J. B. Hewitt, Chesterfield
Nothing is known of Habakkuk apart from this book. From the fact that he makes no mention of Assyria, and speaks of the Chaldean power as growing with almost incredible rapidity, it is concluded that he prophesied in Judah during the reign of Jehoahaz and Jehoiakim shortly before the invasion by Nebuchadnezzar, 1. 5-6; 2. 3; 3. 2, 16. In this case the background of the book extends over a period from 625 to 605 or even to 597 B.C.
Period. He was in all probability a contemporary of Jeremiah. Both prophets are alike in respect of their emphasis on personal fellowship with God. When Habakkuk delivered his message, the condition of things calling for reformation still existed; read 2 Kings 21 to 24 and 2 Chron. 34 to 36.
Name. The prophet’s name means “embracing” or “wrestler” and occurs in other portions of the Word (e.g., Gen. 29. 13; 33. 4; 48. 10; 2 Kings 4. 16). “He embraced the people in his arms, he comforts them and lifts them up, as one embraces a weeping child to quiet it, with the assurance that, if God will, it shall be better soon”, Luther.
The book is built up around the meaning of his name. He “embraced” his God in prayer for he was perplexed, 1. 4, 12-15, he “embraced” God by faith for he expected a solution to his problems, 2. 1-4, 14, 20, and he “embraced” God with songs of victory as he anticipated the glorious triumph of God over all evil, 3. 1-19.
Purpose. In this book we have a man of faith asking questions and receiving answers. He wrote to encourage those who truly believed and trusted God. His message informed them and us that Jehovah had not changed, but that since Judah had sinned by turning aside to idols, God would use the Chaldeans as His sword to execute judgment upon the guilty people. The book opens in mystery and questioning whilst it closes in certainty and affirmation.
Its spiritual values. This book excels in wonderful and awe-inspiring descriptions of the majesty of God. Habakkuk has been called the “free-thinker among the prophets” and the “doubting Thomas” of the Old Testament. Yet he was the “Grandfather of the Reformation”, because the great doctrine of justification by faith Paul found had been anticipated and confirmed by Habakkuk, 2. 4, and Luther learned it from Paul. Habakkuk aired his doubts and difficulties concerning the rightness of the moral government of God. He makes a confidant of his best and truest friend and being one of the Levitical choristers he moulds the third chapter of his book in the form of a Psalm (note the three occurrences of the word “Selah”).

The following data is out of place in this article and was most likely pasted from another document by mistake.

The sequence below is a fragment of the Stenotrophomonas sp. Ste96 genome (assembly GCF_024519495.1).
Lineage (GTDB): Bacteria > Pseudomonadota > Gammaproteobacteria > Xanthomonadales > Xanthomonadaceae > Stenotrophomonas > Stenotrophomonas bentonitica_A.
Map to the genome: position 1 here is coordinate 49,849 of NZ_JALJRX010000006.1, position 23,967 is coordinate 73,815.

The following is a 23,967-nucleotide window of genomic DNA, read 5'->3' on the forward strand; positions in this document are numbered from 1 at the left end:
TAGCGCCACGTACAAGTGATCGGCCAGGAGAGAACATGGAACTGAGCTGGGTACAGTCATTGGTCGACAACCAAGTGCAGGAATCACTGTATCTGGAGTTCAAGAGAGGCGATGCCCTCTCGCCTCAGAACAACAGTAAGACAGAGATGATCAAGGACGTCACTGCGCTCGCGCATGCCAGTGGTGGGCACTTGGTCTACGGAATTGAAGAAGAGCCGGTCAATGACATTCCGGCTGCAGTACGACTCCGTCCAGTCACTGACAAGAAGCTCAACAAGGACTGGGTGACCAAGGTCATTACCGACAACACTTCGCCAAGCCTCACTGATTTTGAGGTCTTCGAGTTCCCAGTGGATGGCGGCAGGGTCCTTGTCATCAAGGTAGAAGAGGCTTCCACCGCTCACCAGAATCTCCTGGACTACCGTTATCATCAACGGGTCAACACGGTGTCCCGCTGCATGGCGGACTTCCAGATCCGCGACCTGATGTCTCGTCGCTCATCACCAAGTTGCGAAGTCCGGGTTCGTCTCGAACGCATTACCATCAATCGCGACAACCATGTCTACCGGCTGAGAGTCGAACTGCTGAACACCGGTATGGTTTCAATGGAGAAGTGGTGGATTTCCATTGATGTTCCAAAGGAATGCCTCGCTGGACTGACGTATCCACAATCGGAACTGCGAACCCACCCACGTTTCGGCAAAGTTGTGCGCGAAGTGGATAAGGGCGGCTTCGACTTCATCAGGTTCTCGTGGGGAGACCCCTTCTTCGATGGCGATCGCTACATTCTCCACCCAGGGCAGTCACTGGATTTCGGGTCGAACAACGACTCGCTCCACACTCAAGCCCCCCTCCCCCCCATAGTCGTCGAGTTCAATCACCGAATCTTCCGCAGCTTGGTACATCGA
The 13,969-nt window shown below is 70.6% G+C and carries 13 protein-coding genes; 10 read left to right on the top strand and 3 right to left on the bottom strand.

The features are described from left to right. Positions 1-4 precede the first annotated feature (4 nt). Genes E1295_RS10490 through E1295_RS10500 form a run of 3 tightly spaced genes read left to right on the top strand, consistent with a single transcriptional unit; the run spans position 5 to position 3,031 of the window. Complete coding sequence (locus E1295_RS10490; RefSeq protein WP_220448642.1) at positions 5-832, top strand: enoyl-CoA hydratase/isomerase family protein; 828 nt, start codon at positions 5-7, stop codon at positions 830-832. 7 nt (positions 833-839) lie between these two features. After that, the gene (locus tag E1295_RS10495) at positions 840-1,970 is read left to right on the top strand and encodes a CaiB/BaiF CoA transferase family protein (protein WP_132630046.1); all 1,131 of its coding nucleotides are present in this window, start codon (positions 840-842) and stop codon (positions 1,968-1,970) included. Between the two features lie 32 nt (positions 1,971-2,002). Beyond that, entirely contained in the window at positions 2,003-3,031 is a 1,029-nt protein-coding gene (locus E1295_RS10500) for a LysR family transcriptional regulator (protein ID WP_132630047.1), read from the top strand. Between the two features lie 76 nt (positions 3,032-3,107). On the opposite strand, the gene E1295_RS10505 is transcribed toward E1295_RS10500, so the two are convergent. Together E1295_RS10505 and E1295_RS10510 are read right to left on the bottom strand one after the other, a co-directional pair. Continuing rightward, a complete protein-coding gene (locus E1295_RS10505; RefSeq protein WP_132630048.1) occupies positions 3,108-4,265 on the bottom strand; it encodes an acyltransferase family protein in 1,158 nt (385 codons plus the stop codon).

Message. The keynote of the book is contained in the phrase “the just shall live by his faith” or “in his faithfulness”, 2. 4 R.V. marg. Three great New Testament books take up this phrase and through their different emphases unfold something of the wealth expressed in it. In Galatians the word “faith” is underlined, 3. 11, as that which distinguishes true Christianity from mere law-keeping. In Romans where the question “how can man be just with God” is fully answered, the apostle places the stress on the word “just” in the quotation from Habakkuk, Rom. 1. 17. In Hebrews, the writer addresses those who had started on the Christian pathway by faith but who were forgetting the former days. To such he emphasises the word “live” in the quotation, 10. 38, to press home the salutary lesson of continuing in the Christian life by faith. In his “Song of Ascents” the prophet passes from trouble, ch. 1, through trust, ch. 2, to triumph, ch. 3.
- His perplexity. The trial of faith, ch. 1.
- The Sins of God’s People, 1-4. Why is God so deaf? His burden, 1; His problem, 2; Divine indolence, 2; Iniquity and insurrection, 3-4; Divine indifference, 3-4.
- The Strangeness of God’s Way, 5-11. History under divine control, 5-6; Invasion by a dreadful foe, 7-11.
- The Strength of God’s Character, 12-17. Appeal to the majesty of Jehovah, 12a; Apprehension of the purpose of Jehovah, 12b; Anxiety about the government of Jehovah, 13; Awareness of the wickedness of nations, 14-17.
- His patience. The trust of faith, ch. 2.
- The Attitude, waiting, 1.
- The Answer, write the message, 2-4.
- The Announcement, woes on the Chaldeans, 5-19.
- The Anticipation, Jehovah reigneth, 20.
- His prayer and praise. The triumph of faith, ch. 3.
- His Petition. For remembrance and revival, 1-2.
- His Praise of Jehovah, 3-15. Poem about divine glory, 3-6; Divine government, 7-11; Divine goings, 12-15.
- His Peace in Jehovah, 16-18. Fear and trembling, 16; Faith amid trouble, 17; Final triumph and joy, 18.
- His Power in Jehovah, 19. Faith makes him sing, 18; Faith makes him strong, 19; Faith makes him swift, sure, 19.
Suggestions for Study
- Collect and meditate on the beautiful texts in the book, e.g, 1. 12-13; 2. 14, 20; 3. 18-19.
- Discover why we might appropriately entitle chapter one as “The wailing chapter”, chapter two as “The waiting chapter” and chapter three as “The worshipping chapter”.
- Find verses which present this man of God as a seer and scholar in chapter 1, as a watchman and preacher in chapter 2, as an intercessor, poet, singer and saint in chapter three.
- Trace the attributes of Jehovah in the book.
- Carefully and prayerfully weigh the message of 3. 17-19. Remember we too walk by faith and not by sight, 2 Cor. 4. 16-18.
Message for today. The book declares and demonstrates the consistency of the character of God in view of permitted evil. We may rest here having unshaken confidence in God when all around us fails.